If Annette Sharkey had her wish, the data on Vernon’s homeless would be in her hands already.
But like the rest of the province, the executive director of the Social Planning Council of the North Okanagan must be patient.
Sharkey delivered her quarterly report to Vernon council Monday, June 12, highlighting the provincial homeless count that Vernon took part in on April 27.
“We should receive the initial date in July or August. I wish I’d had them on April 28,” said Sharkey. “We’re all very anxious for these numbers, but the province releases the results to all communities at the same time with the detailed information that comes out of the survey.”
The homeless counts give important baseline information on the estimated number, key demographic and service provision needs of people experiencing homelessness.
While the Social Planning Council coordinated the local count, the hard work, said Sharkey, was done by staff and peers from the Turning Points Collaborative Society, Downtown Mental Health and Substance Use, Archway Society for Domestic Peach, Okanagan Regional Library and the Upper Room Mission, who assisted with the surveys.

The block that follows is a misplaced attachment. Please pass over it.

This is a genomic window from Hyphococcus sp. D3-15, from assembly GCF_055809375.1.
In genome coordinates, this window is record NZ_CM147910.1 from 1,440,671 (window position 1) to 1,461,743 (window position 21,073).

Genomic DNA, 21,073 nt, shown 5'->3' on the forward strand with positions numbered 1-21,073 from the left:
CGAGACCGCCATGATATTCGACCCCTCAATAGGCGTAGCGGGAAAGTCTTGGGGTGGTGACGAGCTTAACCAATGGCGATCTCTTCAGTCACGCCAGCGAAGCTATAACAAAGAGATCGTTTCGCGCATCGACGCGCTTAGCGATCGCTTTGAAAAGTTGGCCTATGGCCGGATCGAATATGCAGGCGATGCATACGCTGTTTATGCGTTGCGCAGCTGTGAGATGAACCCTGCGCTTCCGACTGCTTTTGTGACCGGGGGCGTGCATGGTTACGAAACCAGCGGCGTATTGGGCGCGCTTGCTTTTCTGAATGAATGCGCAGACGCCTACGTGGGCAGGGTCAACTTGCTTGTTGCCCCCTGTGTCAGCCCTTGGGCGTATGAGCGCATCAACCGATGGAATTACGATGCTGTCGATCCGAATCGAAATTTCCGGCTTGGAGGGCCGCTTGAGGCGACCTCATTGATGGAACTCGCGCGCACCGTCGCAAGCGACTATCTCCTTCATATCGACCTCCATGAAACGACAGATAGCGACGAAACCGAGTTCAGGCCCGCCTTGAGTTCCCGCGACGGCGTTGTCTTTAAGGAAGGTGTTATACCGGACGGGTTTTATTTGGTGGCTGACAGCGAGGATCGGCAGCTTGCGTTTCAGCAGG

The Specialized Bylaw Team provided maps and routes for the outreach squads.
It’s the second time Vernon has taken part in the provincial homeless count.
The first was in May 2021 where 224 people were found to be sleeping either in a local shelter or in public places outside. Sharkey told council she anticipates the 2023 numbers will be higher.
“Communities across B.C. have noted increases in numbers of unhoused people due to the severity of the (provincial) housing crisis,” she said. “If our numbers are higher, it won’t be a surprise.”
The City of Vernon successfully applied for the second round of the Strengthening Communities Program and received $312,500 to support the municipality’s efforts to address homelessness.
The main item in the contract is a pilot project called the Homelessness Crisis Intervention Team (HCIT)), designed to support programs and First Responders if they require de-escalation assistance with a client.
“The HCIT has worked with 275 different individuals since it began in October 2022, and currently have active files for approximately 135 people,” said Sharkey.
HCIT operates seven days per week from 1 – 9 p.m., with two staff available for emergency outreach during operating hours.
“They receive anywhere between six to 36 calls/interactions per shift, and have worked closely with the Specialized Bylaw Team and service providers such as the library, the Upper Room Mission and Interior Health,” said Sharkey. “Evaluation is underway to determine the impact of the program.”